Sign up ×
Stack Overflow is a community of 4.7 million programmers, just like you, helping each other. Join them; it only takes a minute:

I'm trying to to return a NSMutableArray but I got this error in the console:

2010-10-01 14:12:21.348 Phonebook[1424:a0f] +[LinkedList getListArray]: unrecognized selector sent to class 0x1000053e8

The method code is:

- (id)getListArray {
 ListNode *tmp = iterator;
 iterator = head;

 NSMutableArray * list = [NSMutableArray arrayWithCapacity:self.getNSIntegerNum];

 while ([iterator next] != nil) {
  [list addObject:[iterator data]];

 iterator = tmp;

 return list;


and the method call is:

contacts = [LinkedList getListArray];

"contacts" is a already initialized NSMutableArray object. Any ideas?

share|improve this question
You clearly need to buy a book on Cocoa to get off the ground. If "contacts [really] is a already initialized NSMutableArray object" you've just got yourself a memory leak or major misunderstanding of Objective-C. – Mike Abdullah Oct 2 '10 at 0:06

2 Answers 2

It looks like you are calling getListArray as if it were a class method, but it's defined as an instance method.

You need to either define getListArray as a class method (with a + instead of a - at the beginning), or create an instance of LinkedList and call getListArray on that.

// Best guess code sample.
LinkedList *myLinkedList = [[LinkedList alloc] init];
contacts = [myLinkedList getListArray];
[myLinkedList release];
share|improve this answer
I'm sorry, i didn't paste de code where the class is instantiated. In my code i created a instance just like you did. i have already have working methods in this class. =S wierd. – Leonardo Suzan Oct 1 '10 at 17:45
@Leonardo Suzan: It doesn't matter if you've created an instance — you are still sending getListArray to the class itself. It's right in your question: [LinkedList getListArray] — that's a message to the class, not to any particular instance. – Chuck Oct 1 '10 at 17:50
Can you post the code where you instantiate your LinkedList object? I think it would help tremendously. – Kris Markel Oct 1 '10 at 18:30
contacts = [LinkedList getListArray];

contacts is a already initialized NSMutableArray object.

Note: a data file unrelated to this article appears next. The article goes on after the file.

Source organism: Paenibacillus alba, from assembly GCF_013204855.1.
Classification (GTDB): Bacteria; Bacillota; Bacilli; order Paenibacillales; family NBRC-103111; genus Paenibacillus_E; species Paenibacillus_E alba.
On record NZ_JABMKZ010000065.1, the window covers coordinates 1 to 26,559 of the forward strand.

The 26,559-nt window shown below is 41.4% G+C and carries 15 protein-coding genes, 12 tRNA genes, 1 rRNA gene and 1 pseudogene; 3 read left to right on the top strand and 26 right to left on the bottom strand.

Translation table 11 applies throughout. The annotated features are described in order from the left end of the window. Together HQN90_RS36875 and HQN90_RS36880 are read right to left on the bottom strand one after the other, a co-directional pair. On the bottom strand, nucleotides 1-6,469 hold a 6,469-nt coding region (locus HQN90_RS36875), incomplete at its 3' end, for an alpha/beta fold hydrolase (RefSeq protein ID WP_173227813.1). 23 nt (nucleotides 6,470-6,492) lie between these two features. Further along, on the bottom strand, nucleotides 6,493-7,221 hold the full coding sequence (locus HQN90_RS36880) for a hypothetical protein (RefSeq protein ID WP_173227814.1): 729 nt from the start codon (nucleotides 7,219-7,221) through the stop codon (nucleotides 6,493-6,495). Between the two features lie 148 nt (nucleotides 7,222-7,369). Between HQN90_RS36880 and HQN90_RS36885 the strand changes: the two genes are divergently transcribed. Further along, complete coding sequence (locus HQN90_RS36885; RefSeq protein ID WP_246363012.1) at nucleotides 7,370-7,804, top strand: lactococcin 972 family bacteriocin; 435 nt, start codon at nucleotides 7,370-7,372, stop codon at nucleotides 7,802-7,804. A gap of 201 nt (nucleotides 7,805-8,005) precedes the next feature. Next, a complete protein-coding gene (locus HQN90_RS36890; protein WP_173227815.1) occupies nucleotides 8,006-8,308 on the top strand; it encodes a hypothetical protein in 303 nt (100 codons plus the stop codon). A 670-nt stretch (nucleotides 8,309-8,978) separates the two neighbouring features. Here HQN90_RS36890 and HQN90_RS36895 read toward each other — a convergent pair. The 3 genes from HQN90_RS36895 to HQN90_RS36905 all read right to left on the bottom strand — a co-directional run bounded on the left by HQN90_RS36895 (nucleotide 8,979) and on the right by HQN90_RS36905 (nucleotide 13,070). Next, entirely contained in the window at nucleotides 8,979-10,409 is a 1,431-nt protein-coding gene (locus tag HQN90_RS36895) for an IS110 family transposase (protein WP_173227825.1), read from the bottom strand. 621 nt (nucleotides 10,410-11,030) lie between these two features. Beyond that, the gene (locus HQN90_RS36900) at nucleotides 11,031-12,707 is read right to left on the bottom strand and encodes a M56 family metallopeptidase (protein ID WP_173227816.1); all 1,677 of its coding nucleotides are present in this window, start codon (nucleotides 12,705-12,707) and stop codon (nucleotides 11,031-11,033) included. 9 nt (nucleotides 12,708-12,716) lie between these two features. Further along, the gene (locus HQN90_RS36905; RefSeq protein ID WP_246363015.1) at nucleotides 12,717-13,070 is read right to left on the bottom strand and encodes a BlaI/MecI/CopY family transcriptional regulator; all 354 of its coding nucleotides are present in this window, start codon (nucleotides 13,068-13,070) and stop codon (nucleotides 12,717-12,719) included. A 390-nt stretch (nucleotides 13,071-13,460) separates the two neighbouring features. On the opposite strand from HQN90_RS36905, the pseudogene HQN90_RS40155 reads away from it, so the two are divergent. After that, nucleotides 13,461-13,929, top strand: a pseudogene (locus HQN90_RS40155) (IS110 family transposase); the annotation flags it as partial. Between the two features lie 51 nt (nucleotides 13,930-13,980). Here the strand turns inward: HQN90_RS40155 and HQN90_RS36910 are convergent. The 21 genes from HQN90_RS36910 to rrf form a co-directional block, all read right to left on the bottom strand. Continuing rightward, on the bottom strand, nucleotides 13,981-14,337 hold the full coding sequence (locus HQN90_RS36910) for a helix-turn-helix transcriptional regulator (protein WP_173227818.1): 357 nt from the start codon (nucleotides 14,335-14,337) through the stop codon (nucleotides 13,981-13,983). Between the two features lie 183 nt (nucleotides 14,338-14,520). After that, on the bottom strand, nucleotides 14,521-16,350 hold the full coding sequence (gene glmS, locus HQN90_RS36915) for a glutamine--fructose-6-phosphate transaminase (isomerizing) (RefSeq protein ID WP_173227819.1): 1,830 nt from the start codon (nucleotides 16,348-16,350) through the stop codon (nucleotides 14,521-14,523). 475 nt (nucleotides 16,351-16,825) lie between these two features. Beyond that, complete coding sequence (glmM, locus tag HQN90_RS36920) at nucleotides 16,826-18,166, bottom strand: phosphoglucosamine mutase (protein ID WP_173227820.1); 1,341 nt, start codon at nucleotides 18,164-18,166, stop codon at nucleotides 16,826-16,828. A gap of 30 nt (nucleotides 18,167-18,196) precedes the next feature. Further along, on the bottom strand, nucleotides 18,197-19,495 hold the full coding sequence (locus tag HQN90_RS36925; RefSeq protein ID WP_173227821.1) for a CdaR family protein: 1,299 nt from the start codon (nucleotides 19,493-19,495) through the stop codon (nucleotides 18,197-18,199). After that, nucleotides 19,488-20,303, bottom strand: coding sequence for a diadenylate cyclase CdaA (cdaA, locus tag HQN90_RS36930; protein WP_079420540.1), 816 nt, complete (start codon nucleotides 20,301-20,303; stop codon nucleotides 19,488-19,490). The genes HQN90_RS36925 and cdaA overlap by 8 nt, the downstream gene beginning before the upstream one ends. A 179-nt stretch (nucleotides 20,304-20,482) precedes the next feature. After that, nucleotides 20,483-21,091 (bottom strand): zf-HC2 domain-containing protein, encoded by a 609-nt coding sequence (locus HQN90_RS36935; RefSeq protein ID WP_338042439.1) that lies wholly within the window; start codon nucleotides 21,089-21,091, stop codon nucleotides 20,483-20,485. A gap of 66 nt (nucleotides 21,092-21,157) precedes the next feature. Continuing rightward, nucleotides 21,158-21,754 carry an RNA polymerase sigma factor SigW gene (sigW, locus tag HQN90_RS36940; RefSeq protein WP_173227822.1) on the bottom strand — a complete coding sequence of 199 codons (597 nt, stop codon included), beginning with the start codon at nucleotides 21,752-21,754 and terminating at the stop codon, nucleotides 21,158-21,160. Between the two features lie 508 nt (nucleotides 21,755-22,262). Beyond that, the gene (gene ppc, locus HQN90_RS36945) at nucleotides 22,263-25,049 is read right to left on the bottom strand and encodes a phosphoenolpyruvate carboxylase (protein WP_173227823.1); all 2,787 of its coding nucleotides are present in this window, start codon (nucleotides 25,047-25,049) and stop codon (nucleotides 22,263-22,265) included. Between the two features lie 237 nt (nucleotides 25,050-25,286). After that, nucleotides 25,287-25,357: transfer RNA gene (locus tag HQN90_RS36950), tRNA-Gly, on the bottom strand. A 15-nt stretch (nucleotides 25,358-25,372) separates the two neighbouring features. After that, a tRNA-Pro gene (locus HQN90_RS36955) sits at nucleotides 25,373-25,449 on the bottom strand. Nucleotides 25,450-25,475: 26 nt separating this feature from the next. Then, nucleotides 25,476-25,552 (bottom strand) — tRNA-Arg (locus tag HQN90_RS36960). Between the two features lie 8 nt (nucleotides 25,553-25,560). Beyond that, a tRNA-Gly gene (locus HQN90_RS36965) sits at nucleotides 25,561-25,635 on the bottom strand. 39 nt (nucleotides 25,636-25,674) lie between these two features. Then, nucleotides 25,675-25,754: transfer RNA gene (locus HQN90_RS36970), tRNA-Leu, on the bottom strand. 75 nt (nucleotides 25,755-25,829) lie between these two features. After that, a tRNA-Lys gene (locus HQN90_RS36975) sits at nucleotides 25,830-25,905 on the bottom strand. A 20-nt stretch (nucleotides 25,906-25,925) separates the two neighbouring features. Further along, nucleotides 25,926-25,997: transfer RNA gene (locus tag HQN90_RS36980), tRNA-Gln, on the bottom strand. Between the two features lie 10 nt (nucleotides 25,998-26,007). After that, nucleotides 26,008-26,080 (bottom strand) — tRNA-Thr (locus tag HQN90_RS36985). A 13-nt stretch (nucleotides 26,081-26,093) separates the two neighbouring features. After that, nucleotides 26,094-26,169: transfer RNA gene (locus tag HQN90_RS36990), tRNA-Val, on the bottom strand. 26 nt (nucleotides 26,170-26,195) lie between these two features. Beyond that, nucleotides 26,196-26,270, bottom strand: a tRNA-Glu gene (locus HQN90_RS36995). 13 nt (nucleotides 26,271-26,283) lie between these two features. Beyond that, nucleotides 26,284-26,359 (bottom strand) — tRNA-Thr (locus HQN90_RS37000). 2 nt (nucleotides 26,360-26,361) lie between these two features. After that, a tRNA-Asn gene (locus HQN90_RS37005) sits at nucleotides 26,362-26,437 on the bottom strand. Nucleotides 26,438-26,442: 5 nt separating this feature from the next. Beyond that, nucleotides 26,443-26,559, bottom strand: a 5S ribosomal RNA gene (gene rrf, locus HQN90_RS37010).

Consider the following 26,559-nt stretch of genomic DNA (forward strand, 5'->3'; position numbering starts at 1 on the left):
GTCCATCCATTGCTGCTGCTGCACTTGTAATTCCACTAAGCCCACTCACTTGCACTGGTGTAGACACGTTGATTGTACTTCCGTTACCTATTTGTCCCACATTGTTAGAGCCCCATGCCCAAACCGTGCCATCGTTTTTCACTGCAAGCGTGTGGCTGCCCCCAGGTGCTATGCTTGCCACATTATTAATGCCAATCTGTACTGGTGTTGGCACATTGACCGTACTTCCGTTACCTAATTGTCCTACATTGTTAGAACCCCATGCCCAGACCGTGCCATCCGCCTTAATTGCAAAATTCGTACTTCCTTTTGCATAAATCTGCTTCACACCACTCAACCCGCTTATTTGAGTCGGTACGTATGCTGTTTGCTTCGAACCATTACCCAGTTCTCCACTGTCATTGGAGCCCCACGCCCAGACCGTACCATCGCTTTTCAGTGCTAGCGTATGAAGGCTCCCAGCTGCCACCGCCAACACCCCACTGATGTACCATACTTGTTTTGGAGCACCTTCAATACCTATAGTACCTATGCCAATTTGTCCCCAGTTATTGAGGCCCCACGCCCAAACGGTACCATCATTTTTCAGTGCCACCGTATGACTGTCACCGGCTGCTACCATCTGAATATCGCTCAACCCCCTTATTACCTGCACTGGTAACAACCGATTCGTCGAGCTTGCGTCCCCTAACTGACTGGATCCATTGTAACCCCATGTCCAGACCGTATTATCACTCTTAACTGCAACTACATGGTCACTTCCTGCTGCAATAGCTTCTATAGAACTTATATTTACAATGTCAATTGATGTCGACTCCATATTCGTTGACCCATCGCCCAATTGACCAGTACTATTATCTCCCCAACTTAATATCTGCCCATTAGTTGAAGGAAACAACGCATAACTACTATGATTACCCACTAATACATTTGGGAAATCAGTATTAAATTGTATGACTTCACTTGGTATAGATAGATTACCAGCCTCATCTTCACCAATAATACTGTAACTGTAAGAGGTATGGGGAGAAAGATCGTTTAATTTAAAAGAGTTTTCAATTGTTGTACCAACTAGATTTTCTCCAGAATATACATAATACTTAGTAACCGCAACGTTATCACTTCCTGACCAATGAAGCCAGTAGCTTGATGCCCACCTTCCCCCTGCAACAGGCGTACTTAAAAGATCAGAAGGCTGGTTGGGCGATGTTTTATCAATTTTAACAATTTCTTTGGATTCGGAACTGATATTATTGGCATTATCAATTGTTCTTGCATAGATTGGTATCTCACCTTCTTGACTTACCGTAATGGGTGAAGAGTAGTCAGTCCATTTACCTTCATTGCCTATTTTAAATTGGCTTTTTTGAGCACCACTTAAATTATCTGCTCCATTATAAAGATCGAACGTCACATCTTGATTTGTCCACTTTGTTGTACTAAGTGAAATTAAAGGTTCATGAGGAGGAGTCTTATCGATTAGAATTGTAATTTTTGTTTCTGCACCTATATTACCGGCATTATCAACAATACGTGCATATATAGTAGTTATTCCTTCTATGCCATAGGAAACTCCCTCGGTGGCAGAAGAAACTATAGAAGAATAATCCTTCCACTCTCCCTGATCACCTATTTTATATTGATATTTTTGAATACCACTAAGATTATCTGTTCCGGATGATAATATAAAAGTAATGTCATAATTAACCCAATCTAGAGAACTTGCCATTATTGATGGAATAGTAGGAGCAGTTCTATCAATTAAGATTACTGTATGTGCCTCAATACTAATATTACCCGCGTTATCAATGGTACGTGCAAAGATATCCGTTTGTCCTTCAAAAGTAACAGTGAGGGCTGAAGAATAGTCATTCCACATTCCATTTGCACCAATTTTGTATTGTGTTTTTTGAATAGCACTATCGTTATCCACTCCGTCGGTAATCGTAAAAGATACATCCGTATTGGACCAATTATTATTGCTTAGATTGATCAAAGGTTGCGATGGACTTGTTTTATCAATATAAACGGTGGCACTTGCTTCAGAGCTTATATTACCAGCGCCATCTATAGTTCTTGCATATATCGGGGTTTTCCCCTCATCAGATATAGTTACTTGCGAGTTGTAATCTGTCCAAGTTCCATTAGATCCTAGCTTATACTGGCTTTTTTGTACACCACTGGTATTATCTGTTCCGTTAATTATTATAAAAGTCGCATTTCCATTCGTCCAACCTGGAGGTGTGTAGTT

Or it was. If the message had gone through (that is, if the LinkedList class responded to this message or if you were to send it to a LinkedList instance instead), this assignment would replace the array you previously created and stored into contacts with the array created and returned by getListArray.

Remember: The contacts variable is not an array. It is a container for a pointer to an (array) object. You say you previously created an array, and stored its pointer in this variable; now you are trying to obtain another array and store its pointer in this variable, which will replace whatever pointer was there before.

As it is, the only reason you aren't replacing the contacts array is the reason that Robot K pointed out: You're sending the message to the LinkedList class, but only instances of LinkedList respond to that message.

There are two solutions to both the creation of a redundant array and the exception:

  1. Rename getListArray to getListArray:, and make it take an NSMutableArray as its parameter and fill in that array.
  2. Stop creating an empty array beforehand (you don't need to) and send the getListArray message to an instance of LinkedList rather than to the LinkedList class. The latter part is what Robot K suggested.

I recommend solution #2.

When people make the redundant-creation-of-an-object mistake, they often also leak the redundant object (one example); you haven't shown the creation of the previous array, so I can't see whether you've done that, so, just in case, I'll also suggest that you read or re-read the Memory Management Programming Guide for Cocoa.

share|improve this answer

Your Answer


By posting your answer, you agree to the privacy policy and terms of service.

Not the answer you're looking for? Browse other questions tagged or ask your own question.